When someone experiences a life-altering event, churches and other places of worship are often where they turn for help. And rightly so, as these environments are recognized by many as safe sanctuaries offering love and support. While the intentions of those responding to hurting people are well-meaning, they are often given little if any training around the responses common to trauma victims and how to minister with trauma sensitivity. Trauma results from an experience that is physically or emotionally harmful or life threatening. It is as much about the person’s internal processing of a stressful situation as it is about the circumstance that resulted in the trauma. What might traumatize one individual might not affect another as deeply.
As we recognized the prevalence of trauma and its effect on a person’s mental and spiritual health, it is increasingly important to give helpers practical information about how they can be sensitive to the biological and emotional processes that impact healing
Safety first: The number one priority that should be considered is safety of the environment physically and emotionally. We all have an alarm system in our body and brain that helps us to recognize danger and threats. People who live with trauma often develop very sensitive alarms. Sometimes this can help to keep them safe. Other times the alarm goes off when something reminds them of bad things that happened in the past, even when they aren’t actually happening. This “false alarm” or “trigger”, can sound and feel as loud and scary as a real one. This is because our bodies and brains have a tough time telling the difference between real and false alarms.
- Physical considerations: When praying for someone allow them to determine where they would like to stand, or if they want to move to a different area. Keep in mind they may want to pray with their eyes open. If you feel prompted to touch a person or hold their hand, always ask for permission and respect their response. Keep your voice calm and steady, as loud voices tend to set off alarm triggers. Allow the person to determine the space between yourself and them and if you are taller try to make your height even with that person.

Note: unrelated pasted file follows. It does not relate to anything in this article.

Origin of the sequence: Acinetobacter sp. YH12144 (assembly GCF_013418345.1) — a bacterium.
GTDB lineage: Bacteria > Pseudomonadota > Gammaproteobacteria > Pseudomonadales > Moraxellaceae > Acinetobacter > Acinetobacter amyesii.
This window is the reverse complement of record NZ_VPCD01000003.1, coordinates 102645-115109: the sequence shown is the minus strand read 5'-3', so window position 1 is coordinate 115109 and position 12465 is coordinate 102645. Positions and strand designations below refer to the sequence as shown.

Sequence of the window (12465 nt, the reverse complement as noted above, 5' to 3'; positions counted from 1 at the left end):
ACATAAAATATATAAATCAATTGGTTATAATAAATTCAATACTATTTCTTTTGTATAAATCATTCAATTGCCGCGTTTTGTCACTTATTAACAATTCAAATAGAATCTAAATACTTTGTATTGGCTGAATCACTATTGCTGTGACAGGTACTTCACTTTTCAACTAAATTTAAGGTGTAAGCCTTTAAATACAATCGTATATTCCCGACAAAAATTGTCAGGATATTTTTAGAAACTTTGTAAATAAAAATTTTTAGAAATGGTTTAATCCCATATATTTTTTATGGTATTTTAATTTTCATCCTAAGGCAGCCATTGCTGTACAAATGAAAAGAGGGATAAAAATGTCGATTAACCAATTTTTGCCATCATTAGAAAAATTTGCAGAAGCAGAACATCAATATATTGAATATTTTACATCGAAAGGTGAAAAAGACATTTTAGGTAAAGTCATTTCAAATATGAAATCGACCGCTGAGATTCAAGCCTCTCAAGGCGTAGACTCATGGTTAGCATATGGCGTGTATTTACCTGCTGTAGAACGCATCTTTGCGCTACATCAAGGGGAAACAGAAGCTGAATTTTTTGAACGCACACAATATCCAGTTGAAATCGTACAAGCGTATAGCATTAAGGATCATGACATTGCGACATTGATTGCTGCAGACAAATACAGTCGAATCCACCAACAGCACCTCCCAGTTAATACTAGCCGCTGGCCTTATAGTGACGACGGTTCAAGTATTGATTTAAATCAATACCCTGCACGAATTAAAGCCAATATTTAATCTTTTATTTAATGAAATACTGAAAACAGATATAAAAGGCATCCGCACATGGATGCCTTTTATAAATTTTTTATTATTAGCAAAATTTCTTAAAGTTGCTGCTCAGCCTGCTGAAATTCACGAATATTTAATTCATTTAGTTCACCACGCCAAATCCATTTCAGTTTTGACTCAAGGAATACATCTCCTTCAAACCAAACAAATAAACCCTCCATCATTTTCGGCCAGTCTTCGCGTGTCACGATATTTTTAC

- Emotional considerations: Trauma victims need to feel you are a safe person who will listen without judgement. When talking with someone who identifies trauma as a problem in their life, invite them to tell as much or as little as they would like of their story. Don’t assume that you know what they need for healing-make sure to ask them specifically what they think God is leading them to address or discuss. Having the experience of someone listening without judgment is often the beginning of a reparative process
Be Trustworthy: Unless a person has specifically given you permission to share their story, keep it private! * One of the primary areas of a person’s faith that is impacted by trauma is trust. If a person has experienced their faith community as authentic, caring and able to keep trust that can have a positive impact on the healing process. The opposite is also true.
Accept responses: When an individual has decided to begin addressing trauma they may experience responses such as crying, shaking, sobbing or detachment that make others feel uncomfortable. Allow whatever response comes up to run its course. Do not attempt to make a person stop their natural response as this is part of the healing process. Being able to release emotions that have often been stored for years is an integral part of healing. If they become overwhelmed, talk in a quiet firm voice reminding them they are in a safe place and you are here with them. You may have a natural inclination to touch a person to bring a sense of comfort. Do not touch them unless you have permission. i.e. “Is it ok if I hold your hand while you are crying?”
Seek prayer and care: Those who are gifted with empathy and compassion are at risk for what is termed “secondary trauma”. This is a biological response to hearing trauma stories or having someone close to you experience a traumatic event. Make sure to let go of the responsibility to carry the weight of the stories you may hear from others (Matthew 11:28-30). It is also important to engage in enjoyable activities that refresh your body and spirit. If you notice that you are having a tough time separating yourself from the worries of a person that has shared their trauma story, this would be the time to speak with a pastor or spiritual leader in confidence.
Responding with thoughtful compassion is essential to trauma-informed spiritual care. The good news is that a person who has experienced trauma can find freedom! Our job is to be the hands and feet of Christ by offering a safe space, with non-judgmental prayer and acceptance.
*If a person discloses abuse or neglect of anyone under the age of 18 or a vulnerable adult, this should be immediately reported to your pastor, religious leaders, or child protective services. Also, if a person is expressing thoughts to hurt themselves or others you should ask a pastor or other church leader to join the conversation to assess if crisis services are needed.